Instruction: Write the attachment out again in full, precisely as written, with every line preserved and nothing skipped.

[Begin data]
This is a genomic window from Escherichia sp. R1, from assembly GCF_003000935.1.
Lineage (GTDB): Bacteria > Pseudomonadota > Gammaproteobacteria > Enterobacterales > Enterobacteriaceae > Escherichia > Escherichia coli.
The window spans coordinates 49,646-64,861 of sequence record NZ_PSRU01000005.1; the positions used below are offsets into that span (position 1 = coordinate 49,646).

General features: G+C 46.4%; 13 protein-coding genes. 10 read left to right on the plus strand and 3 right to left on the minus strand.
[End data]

This is a genomic window from Escherichia sp. R1, from assembly GCF_003000935.1.
Lineage (GTDB): Bacteria > Pseudomonadota > Gammaproteobacteria > Enterobacterales > Enterobacteriaceae > Escherichia > Escherichia coli.
The window spans coordinates 49,646-64,861 of sequence record NZ_PSRU01000005.1; the positions used below are offsets into that span (position 1 = coordinate 49,646).

General features: G+C 46.4%; 13 protein-coding genes. 10 read left to right on the plus strand and 3 right to left on the minus strand.